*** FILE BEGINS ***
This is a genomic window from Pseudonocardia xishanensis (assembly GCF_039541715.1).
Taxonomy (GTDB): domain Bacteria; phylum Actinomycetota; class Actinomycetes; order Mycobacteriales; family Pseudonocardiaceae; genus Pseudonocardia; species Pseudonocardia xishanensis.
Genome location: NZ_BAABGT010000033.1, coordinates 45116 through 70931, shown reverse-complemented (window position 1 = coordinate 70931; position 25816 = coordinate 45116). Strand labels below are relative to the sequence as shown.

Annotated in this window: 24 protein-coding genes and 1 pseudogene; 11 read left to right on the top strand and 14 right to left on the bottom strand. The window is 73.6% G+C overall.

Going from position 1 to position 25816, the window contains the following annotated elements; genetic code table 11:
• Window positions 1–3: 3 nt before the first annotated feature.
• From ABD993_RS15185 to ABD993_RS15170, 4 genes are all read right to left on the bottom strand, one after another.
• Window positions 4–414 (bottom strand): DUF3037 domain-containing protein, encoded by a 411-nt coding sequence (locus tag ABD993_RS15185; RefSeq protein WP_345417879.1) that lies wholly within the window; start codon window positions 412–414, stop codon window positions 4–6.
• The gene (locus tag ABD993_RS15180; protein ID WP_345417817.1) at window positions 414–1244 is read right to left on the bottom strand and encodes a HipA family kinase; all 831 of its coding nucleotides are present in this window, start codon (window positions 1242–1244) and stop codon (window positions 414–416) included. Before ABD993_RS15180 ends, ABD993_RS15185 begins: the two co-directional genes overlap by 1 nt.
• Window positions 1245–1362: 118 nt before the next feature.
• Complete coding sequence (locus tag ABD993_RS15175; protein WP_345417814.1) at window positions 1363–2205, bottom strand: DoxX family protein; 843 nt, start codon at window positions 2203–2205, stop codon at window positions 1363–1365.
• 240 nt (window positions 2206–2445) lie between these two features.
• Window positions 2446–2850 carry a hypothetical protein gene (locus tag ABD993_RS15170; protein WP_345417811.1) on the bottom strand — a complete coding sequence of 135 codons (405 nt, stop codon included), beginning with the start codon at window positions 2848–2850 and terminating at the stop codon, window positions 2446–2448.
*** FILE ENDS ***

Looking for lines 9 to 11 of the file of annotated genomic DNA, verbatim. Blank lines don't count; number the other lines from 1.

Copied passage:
• The gene (locus tag ABD993_RS15180; protein ID WP_345417817.1) at window positions 414–1244 is read right to left on the bottom strand and encodes a HipA family kinase; all 831 of its coding nucleotides are present in this window, start codon (window positions 1242–1244) and stop codon (window positions 414–416) included. Before ABD993_RS15180 ends, ABD993_RS15185 begins: the two co-directional genes overlap by 1 nt.
• Window positions 1245–1362: 118 nt before the next feature.
• Complete coding sequence (locus tag ABD993_RS15175; protein WP_345417814.1) at window positions 1363–2205, bottom strand: DoxX family protein; 843 nt, start codon at window positions 2203–2205, stop codon at window positions 1363–1365.